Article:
[spoilers] We Are Not Things: The Themes and Imagery of Mad Max: Fury Road [spoilers]

Warning: This post contains many plot spoilers for the film Mad Max: Fury Road. Please don’t read any further if you don’t wish to learn of major plot points and themes in this wonderful film.

We (Richmond & Andy) were lucky enough to catch Mad Max: Fury Road in Thailand a few days before most of the English speaking world. Here’s a quick brain dump on the themes and imagery in this fantastic film.

Also, here's some awesome art from Weigy
Also, here’s some awesome art from Weigy. Check out more of his work at:

Mad Max: Fury Road is a story about human beings fighting against objectification in the most literal interpretation of the word. The desolate earth of the post apocalypse is a cruel place where simply surviving is a constant struggle. In this harsh environment people have  been reduced to objects valued only for their utility.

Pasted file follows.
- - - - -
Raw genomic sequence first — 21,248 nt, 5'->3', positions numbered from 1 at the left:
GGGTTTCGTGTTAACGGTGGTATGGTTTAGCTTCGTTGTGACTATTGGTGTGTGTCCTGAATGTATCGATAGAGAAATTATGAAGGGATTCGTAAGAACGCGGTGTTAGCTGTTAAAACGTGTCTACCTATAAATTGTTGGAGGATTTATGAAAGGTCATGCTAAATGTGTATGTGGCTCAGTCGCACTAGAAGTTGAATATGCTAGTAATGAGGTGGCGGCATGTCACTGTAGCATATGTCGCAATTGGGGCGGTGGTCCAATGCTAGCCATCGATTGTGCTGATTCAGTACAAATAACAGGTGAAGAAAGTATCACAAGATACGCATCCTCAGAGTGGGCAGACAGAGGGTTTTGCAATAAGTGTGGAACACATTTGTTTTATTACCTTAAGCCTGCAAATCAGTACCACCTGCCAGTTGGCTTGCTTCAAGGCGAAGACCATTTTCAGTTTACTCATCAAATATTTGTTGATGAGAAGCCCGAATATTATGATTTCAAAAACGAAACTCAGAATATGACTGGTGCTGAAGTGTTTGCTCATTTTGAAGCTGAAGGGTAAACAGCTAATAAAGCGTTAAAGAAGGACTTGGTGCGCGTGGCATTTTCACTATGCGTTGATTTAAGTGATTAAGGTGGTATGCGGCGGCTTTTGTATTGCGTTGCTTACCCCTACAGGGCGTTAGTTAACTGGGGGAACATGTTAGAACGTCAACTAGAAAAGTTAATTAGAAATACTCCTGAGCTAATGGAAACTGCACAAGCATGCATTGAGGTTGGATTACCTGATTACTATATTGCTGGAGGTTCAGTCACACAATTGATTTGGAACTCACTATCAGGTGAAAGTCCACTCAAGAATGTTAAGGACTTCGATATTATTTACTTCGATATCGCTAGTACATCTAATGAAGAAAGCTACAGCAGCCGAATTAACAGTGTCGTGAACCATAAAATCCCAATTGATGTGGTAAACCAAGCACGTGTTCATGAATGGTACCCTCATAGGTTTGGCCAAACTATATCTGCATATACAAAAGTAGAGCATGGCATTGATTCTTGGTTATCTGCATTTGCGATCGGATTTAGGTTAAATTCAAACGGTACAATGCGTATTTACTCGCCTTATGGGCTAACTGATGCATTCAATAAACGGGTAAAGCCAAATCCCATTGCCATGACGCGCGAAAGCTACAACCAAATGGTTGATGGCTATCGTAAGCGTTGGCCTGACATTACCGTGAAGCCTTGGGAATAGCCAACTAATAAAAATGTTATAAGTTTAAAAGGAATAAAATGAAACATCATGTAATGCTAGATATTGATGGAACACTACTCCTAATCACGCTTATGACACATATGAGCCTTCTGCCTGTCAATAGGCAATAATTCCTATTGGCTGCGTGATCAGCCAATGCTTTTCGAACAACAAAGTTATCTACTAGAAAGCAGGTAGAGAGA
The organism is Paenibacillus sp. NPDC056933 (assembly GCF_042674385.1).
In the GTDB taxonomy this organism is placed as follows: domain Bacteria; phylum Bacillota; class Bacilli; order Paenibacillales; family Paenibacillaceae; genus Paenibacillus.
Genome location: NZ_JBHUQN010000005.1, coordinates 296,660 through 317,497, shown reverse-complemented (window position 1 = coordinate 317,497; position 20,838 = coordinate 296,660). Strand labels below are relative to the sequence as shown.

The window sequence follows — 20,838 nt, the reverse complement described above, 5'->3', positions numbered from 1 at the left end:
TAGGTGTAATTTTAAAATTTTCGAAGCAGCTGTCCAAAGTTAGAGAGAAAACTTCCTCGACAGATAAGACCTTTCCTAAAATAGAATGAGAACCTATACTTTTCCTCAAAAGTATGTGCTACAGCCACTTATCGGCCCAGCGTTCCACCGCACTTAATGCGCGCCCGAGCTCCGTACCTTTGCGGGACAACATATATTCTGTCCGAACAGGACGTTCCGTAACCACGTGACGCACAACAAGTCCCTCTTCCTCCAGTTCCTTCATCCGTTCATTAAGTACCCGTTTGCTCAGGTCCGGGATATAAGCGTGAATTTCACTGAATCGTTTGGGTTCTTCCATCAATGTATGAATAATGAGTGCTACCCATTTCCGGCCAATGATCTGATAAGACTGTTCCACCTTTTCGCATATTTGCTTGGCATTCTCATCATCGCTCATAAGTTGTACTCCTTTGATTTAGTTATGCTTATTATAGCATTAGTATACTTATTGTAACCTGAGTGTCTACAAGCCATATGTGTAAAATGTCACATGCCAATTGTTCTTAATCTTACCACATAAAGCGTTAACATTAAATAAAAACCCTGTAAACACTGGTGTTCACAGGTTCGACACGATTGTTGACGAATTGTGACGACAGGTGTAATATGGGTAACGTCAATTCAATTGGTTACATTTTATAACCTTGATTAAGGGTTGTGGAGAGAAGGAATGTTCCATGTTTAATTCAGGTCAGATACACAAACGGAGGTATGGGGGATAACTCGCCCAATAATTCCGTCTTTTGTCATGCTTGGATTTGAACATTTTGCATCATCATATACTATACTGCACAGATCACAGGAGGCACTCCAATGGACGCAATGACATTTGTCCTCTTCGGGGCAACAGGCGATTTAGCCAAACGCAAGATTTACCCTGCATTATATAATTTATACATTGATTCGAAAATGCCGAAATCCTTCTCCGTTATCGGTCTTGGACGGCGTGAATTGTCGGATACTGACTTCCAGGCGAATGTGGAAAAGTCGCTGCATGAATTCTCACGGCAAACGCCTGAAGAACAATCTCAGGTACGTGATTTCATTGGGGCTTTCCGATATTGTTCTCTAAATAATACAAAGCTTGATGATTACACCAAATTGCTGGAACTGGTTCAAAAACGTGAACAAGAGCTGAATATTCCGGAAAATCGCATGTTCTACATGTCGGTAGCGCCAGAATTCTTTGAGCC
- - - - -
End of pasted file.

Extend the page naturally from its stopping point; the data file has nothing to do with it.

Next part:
The film opens with Max being caught by Joe’s henchmen as he is very literally driven to madness by hallucinations of past failure. Max is stripped down, shaved, and his back is tatooed with his nutritional information. We hear from the excited chatter of one of the captors that Max is a universal blood doner, which is important to the plot and also has great symbolic value (more on this later). He is very literally reduced to a commodity to be consumed.


We are introduced to Immortan Joe looking down on high from his mountain citadel upon hordes of disheveled worshippers. The peaks of the citadel are covered in lush greenery seen nowhere else in the wasteland, the only way to reach there is by a gigantic lift powered by children turning cogs. Within the citadel are stables full of women milked like cows to provide nutrition for a chosen few. Immortan Joe himself is part machine, kept alive by a breathing aparatus. In this world, the common person has been reduced to a literal cog in a machine while Joe sits on top and is very literally kept alive by this machine.

Just like Lord Humongous, Immortan Joe is also associated with military imagery